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After extracting billions from ‘corruption’ cases, Saudis ‘increase royal family allowances by 50%’

Crown Prince and Defence Minister of Saudi Arabia Mohammed bin Salman Al Saud attends a Shura Council meeting in Riyadh, Saudi Arabia on 13 December 2017 [Bandar Algaloud/Saudi Kingdom Council/Anadolu Agency]
Crown Prince and Defence Minister of Saudi Arabia Mohammed bin Salman Al Saud attends a Shura Council meeting in Riyadh, Saudi Arabia on 13 December 2017 [Bandar Algaloud/Saudi Kingdom Council/Anadolu Agency]

Saudi Arabia has raised some royal family allowances after extracting billions of dollars from princes, businessmen and officials held on corruption charges, apparently reliable sources have told Bloomberg. Two of the sources claimed that the increase amounts to 50 per cent, with the government no longer paying electricity and water bills for members of the ruling family. A Saudi government official denied the claims.

Dozens of the country’s richest men, including billionaire Prince Al-Waleed Bin Talal, were among those held at the Ritz-Carlton Hotel in Riyadh as part of a massive crackdown on corruption in early November, before settlements were made with them under which the state obtained more than $100 billion.

“Monthly salaries are considered as a subject of complaint among some Saudi citizens,” said Bloomberg, “and disclosing that some members of the ruling family received more money is likely to raise more doubts about how serious the government is about curbing spending.”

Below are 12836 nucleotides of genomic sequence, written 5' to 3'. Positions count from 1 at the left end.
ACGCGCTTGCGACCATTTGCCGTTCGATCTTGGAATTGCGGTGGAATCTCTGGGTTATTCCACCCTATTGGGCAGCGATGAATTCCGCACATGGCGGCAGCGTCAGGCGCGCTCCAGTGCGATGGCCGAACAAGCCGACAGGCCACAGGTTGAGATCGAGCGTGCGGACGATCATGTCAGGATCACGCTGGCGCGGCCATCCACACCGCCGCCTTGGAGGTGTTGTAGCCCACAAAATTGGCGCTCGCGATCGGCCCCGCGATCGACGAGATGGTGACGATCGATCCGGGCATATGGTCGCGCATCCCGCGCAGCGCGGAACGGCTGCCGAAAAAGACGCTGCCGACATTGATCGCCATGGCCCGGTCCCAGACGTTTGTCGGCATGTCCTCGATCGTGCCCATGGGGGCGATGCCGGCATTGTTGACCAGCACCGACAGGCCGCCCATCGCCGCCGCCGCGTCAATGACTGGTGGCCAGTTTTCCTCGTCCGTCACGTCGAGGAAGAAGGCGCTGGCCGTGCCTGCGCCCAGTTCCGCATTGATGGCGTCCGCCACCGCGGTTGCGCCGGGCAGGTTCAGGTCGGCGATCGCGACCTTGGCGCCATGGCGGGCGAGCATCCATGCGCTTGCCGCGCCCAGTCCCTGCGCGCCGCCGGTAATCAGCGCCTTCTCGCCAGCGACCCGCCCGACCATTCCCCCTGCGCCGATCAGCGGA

It is not clear whether the increase in the monthly salary is a one-off bonus or will continue on a monthly basis. Nor is much known about the extent to which these funds are distributed.

“The Saudi Crown Prince may seek to discipline his relatives in the royal family,” Christine Diwan, researcher at the Arab Gulf States Institute in Washington, pointed out, “but he cannot completely cut ties with them”

Read: Saudi Arabia arrests 11 princes after protests against paying their own utility bills

Over the past three months, the Saudi authorities have imposed value-added tax and announced sharp increases in fuel prices and public services in an effort to reform public finances. Some of the measures that have been taken were counterproductive. After complaints about price increases, King Salman issued orders to distribute more than 50 billion Saudi Riyals ($13.3 billion) to support ordinary Saudi citizens. The increase in the price of Brent crude oil to around $70 per barrel helped to support such a measure.

“The increase in salaries seems to indicate that the authorities do not have good ideas about how to really reform the economy, which was founded upon easy access to money,” said political risk adviser Melina Rodban in Washington. “The authorities need to address the possible risk of unrest, which is a short-term threat and often outweighs efforts to make long-term changes.”

Members of the ruling House of Saud are numbered in their thousands, and the government has never disclosed how many receive salaries or how much they get. According to a 1996 US diplomatic cable published by Wikileaks, members of the royal family receive monthly allowances from birth. The amounts vary according to how close they are to King Abdul Aziz, the founder of the state.

At that time, the monthly payments ranged from $800 to $270,000. The diplomat who sent the cable estimated the total annual cost to the state at $2 billion.

During the past three years of his rise to power, Crown Prince Mohammad Bin Salman has marginalised senior members of the royal family, eased social restrictions on women and vowed to steer Saudi Arabia away from what he calls “radical Islam”.

Read: Saudi releases detainees as corruption purge raises $106bn

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